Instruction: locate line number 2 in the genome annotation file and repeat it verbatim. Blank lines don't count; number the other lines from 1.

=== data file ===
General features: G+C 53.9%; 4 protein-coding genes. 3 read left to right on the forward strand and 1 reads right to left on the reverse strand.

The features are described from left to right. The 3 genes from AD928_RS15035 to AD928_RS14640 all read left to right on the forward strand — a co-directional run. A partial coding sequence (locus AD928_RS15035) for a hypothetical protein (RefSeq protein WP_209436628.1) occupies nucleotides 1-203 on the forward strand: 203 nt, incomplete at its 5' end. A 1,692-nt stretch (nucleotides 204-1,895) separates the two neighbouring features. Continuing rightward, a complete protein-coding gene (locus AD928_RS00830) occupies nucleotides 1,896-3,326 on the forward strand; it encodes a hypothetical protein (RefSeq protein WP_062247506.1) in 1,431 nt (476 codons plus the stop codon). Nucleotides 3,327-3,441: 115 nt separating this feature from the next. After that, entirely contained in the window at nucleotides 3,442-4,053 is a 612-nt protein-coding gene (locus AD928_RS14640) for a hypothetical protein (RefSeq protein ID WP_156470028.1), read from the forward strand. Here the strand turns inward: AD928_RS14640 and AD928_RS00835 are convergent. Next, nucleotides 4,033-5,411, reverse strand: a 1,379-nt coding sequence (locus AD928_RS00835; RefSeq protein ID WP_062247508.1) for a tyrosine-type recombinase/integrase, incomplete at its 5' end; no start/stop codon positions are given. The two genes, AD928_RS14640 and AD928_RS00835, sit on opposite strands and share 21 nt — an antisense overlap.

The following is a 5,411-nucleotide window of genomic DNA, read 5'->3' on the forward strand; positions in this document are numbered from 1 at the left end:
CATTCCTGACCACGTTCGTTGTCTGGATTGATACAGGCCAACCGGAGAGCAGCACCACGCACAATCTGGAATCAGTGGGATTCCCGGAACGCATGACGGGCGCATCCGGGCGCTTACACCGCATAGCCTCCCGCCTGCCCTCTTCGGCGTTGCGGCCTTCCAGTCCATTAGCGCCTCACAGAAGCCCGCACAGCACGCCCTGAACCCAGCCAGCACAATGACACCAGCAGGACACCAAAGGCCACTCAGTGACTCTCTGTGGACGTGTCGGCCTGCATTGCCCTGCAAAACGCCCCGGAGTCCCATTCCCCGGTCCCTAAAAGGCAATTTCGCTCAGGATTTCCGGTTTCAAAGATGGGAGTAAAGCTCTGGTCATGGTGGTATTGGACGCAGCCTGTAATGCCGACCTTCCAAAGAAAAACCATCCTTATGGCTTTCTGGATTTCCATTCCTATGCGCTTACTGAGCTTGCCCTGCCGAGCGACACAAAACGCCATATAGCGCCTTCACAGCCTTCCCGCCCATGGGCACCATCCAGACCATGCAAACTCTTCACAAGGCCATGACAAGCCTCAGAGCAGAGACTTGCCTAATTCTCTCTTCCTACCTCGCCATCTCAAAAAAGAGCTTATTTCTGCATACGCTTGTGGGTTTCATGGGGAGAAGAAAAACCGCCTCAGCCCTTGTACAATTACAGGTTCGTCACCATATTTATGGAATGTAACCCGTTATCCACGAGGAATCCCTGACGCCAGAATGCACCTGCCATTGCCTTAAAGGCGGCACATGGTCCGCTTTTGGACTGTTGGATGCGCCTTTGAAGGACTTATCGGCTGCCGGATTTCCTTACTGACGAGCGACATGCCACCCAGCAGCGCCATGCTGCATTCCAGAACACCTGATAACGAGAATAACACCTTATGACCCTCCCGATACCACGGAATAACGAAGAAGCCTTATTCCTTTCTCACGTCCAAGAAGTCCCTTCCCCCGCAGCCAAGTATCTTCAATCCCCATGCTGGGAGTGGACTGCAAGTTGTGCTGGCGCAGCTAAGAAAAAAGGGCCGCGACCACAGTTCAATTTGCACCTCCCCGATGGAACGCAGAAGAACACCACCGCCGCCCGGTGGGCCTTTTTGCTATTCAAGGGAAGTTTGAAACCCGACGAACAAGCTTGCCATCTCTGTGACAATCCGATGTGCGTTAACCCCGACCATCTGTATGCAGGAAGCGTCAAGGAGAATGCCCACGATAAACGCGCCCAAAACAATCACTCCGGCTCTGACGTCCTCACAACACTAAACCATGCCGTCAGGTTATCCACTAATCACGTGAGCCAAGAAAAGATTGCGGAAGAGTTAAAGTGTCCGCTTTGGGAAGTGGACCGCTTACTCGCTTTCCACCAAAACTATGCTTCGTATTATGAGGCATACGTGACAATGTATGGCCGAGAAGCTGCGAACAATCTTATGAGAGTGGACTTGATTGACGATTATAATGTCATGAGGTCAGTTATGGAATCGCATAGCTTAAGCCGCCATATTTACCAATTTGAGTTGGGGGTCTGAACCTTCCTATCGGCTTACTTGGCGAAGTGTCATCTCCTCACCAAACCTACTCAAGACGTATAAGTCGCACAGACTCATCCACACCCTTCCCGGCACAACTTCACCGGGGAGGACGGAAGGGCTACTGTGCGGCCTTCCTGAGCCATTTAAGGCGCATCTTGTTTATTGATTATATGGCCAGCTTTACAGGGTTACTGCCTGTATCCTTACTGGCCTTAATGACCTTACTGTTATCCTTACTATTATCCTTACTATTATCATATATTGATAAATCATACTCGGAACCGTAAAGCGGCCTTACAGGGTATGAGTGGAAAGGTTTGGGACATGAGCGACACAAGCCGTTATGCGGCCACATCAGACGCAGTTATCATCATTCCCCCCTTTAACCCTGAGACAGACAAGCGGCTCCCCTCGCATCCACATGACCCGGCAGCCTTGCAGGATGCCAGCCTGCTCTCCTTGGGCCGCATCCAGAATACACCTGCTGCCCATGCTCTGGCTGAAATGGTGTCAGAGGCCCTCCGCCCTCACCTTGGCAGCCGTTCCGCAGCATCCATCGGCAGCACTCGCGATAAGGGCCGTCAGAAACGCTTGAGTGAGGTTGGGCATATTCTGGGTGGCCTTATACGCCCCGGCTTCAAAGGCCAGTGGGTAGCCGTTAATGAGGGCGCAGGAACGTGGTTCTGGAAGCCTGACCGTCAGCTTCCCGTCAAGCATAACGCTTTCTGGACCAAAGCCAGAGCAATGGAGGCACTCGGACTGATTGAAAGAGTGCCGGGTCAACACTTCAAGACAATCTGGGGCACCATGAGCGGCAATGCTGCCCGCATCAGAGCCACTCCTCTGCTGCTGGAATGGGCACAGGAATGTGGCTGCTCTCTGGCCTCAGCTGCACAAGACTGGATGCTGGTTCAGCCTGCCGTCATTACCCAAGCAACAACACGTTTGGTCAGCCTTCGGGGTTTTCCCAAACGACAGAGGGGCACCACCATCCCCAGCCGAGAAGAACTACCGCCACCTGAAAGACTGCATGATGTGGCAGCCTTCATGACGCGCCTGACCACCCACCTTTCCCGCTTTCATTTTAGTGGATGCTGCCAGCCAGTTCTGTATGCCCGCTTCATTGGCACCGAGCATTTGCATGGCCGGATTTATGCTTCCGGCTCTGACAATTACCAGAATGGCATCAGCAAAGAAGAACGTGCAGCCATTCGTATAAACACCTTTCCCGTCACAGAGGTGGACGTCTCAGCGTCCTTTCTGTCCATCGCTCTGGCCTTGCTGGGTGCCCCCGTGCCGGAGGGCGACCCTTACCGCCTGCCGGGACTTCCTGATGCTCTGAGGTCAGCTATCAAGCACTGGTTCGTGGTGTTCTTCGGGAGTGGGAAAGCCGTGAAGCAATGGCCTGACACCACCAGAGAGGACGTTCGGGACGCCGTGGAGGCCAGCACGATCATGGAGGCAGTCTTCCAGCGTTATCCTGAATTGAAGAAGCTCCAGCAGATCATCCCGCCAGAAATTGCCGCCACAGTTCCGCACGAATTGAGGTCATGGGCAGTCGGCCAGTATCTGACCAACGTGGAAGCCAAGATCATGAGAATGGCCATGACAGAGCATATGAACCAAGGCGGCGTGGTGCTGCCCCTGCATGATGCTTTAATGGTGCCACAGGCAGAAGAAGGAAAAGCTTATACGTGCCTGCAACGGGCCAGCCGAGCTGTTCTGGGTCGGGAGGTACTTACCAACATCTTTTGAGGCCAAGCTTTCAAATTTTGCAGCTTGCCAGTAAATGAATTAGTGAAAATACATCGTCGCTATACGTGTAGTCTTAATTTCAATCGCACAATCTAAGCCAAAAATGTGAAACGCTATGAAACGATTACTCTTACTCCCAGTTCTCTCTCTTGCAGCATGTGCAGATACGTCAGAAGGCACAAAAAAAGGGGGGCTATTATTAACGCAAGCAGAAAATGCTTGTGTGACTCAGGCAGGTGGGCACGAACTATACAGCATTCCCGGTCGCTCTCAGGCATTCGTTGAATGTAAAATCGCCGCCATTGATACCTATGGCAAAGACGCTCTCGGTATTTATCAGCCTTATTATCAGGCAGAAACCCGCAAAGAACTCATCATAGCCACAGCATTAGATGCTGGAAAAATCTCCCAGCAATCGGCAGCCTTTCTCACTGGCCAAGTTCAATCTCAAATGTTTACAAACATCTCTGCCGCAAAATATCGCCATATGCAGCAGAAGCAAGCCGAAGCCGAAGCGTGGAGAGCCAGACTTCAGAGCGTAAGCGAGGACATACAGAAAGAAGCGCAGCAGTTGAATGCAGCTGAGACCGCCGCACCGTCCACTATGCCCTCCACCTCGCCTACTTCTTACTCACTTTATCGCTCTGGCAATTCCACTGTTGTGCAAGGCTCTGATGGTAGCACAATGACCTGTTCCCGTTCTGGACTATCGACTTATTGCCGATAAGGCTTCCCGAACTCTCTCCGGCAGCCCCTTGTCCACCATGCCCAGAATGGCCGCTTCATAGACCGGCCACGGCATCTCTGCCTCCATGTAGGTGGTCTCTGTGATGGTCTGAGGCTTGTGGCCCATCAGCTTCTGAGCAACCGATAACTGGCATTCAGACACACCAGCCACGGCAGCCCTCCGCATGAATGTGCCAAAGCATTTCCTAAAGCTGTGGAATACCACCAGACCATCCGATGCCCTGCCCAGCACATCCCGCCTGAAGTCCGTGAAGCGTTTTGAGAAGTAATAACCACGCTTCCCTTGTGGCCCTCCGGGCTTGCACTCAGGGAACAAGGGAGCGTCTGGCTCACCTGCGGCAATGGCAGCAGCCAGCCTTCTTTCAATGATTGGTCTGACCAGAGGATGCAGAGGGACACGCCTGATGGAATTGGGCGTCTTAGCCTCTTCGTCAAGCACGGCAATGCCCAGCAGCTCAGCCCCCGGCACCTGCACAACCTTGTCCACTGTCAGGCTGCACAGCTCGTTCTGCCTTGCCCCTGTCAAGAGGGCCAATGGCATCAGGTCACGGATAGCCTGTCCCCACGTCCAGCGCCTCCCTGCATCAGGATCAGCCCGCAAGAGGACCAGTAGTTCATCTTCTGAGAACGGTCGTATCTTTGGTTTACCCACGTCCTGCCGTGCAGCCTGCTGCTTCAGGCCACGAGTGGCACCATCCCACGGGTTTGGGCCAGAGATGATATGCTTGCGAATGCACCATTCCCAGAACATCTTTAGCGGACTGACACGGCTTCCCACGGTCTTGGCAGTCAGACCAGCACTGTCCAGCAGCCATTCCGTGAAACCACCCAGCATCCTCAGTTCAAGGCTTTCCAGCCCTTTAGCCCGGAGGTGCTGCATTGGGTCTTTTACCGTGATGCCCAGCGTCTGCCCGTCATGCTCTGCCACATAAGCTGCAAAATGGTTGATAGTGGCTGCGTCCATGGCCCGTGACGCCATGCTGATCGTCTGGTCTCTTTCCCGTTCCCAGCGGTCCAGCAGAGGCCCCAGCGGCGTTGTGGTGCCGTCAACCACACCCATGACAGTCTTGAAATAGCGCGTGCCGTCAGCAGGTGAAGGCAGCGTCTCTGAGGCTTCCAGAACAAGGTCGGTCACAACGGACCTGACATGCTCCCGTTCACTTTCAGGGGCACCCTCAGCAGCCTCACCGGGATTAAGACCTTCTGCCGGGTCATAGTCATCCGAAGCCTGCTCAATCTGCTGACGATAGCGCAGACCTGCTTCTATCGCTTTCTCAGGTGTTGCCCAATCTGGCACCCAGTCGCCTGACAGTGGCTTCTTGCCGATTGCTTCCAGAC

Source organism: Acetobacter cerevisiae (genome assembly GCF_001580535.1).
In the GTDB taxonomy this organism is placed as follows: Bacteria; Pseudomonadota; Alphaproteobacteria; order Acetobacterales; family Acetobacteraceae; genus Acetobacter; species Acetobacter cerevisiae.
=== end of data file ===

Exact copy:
The features are described from left to right. The 3 genes from AD928_RS15035 to AD928_RS14640 all read left to right on the forward strand — a co-directional run. A partial coding sequence (locus AD928_RS15035) for a hypothetical protein (RefSeq protein WP_209436628.1) occupies nucleotides 1-203 on the forward strand: 203 nt, incomplete at its 5' end. A 1,692-nt stretch (nucleotides 204-1,895) separates the two neighbouring features. Continuing rightward, a complete protein-coding gene (locus AD928_RS00830) occupies nucleotides 1,896-3,326 on the forward strand; it encodes a hypothetical protein (RefSeq protein WP_062247506.1) in 1,431 nt (476 codons plus the stop codon). Nucleotides 3,327-3,441: 115 nt separating this feature from the next. After that, entirely contained in the window at nucleotides 3,442-4,053 is a 612-nt protein-coding gene (locus AD928_RS14640) for a hypothetical protein (RefSeq protein ID WP_156470028.1), read from the forward strand. Here the strand turns inward: AD928_RS14640 and AD928_RS00835 are convergent. Next, nucleotides 4,033-5,411, reverse strand: a 1,379-nt coding sequence (locus AD928_RS00835; RefSeq protein ID WP_062247508.1) for a tyrosine-type recombinase/integrase, incomplete at its 5' end; no start/stop codon positions are given. The two genes, AD928_RS14640 and AD928_RS00835, sit on opposite strands and share 21 nt — an antisense overlap.